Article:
(from Bobcat and Other Stories)
“You seem fully immersed in a study of oppression. Any reason for this?”
“Well, I do live in the world.”
“Yes, that’s right. And you say here — a shocking line — that a language must sometimes be repressed, and replaced, for the larger good. You believe this?”
“You think that the Eastern-bloc countries should be forced to speak, as you say here, the mother tongue?”
Some parts of the paper I had just copied down verbatim, without really understanding, and now I was stuck with them. Now they were my opinions. “Yes,” I said.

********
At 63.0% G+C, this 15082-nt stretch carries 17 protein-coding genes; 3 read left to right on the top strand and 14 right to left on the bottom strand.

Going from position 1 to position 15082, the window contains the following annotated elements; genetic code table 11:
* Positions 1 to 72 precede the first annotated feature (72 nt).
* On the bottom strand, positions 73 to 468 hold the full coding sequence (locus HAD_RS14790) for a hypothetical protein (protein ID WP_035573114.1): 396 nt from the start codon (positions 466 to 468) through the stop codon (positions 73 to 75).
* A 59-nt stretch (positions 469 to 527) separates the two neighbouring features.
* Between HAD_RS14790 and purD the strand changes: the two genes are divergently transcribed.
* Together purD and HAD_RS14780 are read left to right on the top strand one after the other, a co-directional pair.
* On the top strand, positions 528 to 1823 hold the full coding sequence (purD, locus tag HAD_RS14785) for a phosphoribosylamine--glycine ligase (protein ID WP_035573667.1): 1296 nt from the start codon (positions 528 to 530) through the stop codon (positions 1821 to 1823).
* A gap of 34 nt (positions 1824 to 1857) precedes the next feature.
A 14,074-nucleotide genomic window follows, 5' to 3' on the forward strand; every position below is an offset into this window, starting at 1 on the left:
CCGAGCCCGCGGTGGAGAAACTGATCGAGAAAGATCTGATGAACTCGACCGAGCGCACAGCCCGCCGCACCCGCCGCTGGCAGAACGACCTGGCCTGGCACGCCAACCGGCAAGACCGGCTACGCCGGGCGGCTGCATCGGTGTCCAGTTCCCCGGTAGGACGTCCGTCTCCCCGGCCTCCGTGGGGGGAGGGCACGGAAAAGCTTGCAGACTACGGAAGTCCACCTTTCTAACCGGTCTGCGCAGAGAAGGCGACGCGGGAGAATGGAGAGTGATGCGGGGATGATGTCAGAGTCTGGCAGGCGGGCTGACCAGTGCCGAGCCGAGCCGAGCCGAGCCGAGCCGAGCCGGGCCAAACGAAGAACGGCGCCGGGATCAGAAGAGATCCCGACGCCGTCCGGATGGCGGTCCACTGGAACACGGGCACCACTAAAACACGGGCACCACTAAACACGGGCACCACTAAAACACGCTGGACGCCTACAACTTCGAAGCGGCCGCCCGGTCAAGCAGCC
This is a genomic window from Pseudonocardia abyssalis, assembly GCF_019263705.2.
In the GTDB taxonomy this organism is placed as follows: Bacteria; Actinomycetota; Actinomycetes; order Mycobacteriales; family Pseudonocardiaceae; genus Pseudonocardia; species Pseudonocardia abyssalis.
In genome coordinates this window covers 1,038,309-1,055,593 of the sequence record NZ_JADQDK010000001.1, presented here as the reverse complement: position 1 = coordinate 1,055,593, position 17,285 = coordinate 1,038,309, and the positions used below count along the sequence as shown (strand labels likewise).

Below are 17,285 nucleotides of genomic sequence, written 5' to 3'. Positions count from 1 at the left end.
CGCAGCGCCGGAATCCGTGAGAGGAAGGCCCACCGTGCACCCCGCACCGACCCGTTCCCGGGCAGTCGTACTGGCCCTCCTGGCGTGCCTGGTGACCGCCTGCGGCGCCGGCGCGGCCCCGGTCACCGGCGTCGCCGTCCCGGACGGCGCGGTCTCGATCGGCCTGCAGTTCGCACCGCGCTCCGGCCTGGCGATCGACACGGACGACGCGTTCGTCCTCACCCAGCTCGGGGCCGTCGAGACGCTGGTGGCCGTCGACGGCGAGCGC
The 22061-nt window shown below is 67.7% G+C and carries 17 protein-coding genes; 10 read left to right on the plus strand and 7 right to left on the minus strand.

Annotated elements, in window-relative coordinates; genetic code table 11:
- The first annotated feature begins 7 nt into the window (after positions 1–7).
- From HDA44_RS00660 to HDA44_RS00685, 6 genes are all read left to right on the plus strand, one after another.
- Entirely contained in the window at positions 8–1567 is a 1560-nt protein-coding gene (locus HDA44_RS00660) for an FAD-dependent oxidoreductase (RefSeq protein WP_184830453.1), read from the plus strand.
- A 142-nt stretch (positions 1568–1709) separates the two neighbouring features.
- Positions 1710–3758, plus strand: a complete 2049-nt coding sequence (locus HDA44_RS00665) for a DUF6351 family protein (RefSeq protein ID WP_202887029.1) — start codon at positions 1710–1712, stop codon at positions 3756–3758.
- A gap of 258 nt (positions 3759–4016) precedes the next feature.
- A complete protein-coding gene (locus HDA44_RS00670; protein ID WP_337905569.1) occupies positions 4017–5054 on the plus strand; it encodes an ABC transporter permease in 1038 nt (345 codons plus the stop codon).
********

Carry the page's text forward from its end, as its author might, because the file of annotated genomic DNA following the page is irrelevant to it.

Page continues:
“You know I am from that region.”
“Is that right?”
“Whereabouts in Poland?” I asked conversationally.
“I was born on the edge of it, in the dark forest land along its northeastern border, before the Soviet Union took it over completely, burning our towns. As children we were forced to speak Russian, even in our homes, even when we said good-night to our mothers as we fell asleep.”
This was turning into a little piece of bad luck.
Okay, the title track was good, but now I’m starting to see why this collection is getting such sweet airplay. “The Banks of the Vistula” is marvelous. It’s fierce and pushy. Unpredictable, yet constantly tempting you to guess. It encourages distaste for the moral absolutist and endears you to those who’ve bent their ethics in order to survive. It kinda sorta makes you hate good people and respect bad ones.
This ran in The Atlantic in 1997, apparently. You can read it here.